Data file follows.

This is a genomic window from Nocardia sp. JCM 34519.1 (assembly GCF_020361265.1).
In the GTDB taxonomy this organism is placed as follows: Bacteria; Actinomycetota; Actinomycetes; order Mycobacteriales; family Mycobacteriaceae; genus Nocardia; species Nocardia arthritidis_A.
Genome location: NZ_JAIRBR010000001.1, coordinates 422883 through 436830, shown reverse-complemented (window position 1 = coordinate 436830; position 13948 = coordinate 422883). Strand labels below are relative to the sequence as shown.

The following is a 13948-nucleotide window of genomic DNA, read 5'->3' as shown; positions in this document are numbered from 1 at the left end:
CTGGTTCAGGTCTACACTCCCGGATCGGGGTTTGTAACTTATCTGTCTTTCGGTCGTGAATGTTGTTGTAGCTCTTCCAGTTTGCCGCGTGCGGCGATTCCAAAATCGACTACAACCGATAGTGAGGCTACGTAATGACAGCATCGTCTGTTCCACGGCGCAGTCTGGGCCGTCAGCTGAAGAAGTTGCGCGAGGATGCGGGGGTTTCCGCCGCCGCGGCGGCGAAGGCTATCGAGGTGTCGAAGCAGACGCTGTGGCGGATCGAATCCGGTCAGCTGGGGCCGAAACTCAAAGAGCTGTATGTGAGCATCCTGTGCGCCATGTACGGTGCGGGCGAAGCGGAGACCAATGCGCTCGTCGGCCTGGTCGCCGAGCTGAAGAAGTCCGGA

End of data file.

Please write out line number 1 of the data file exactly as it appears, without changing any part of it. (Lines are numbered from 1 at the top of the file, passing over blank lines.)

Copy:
This is a genomic window from Nocardia sp. JCM 34519.1 (assembly GCF_020361265.1).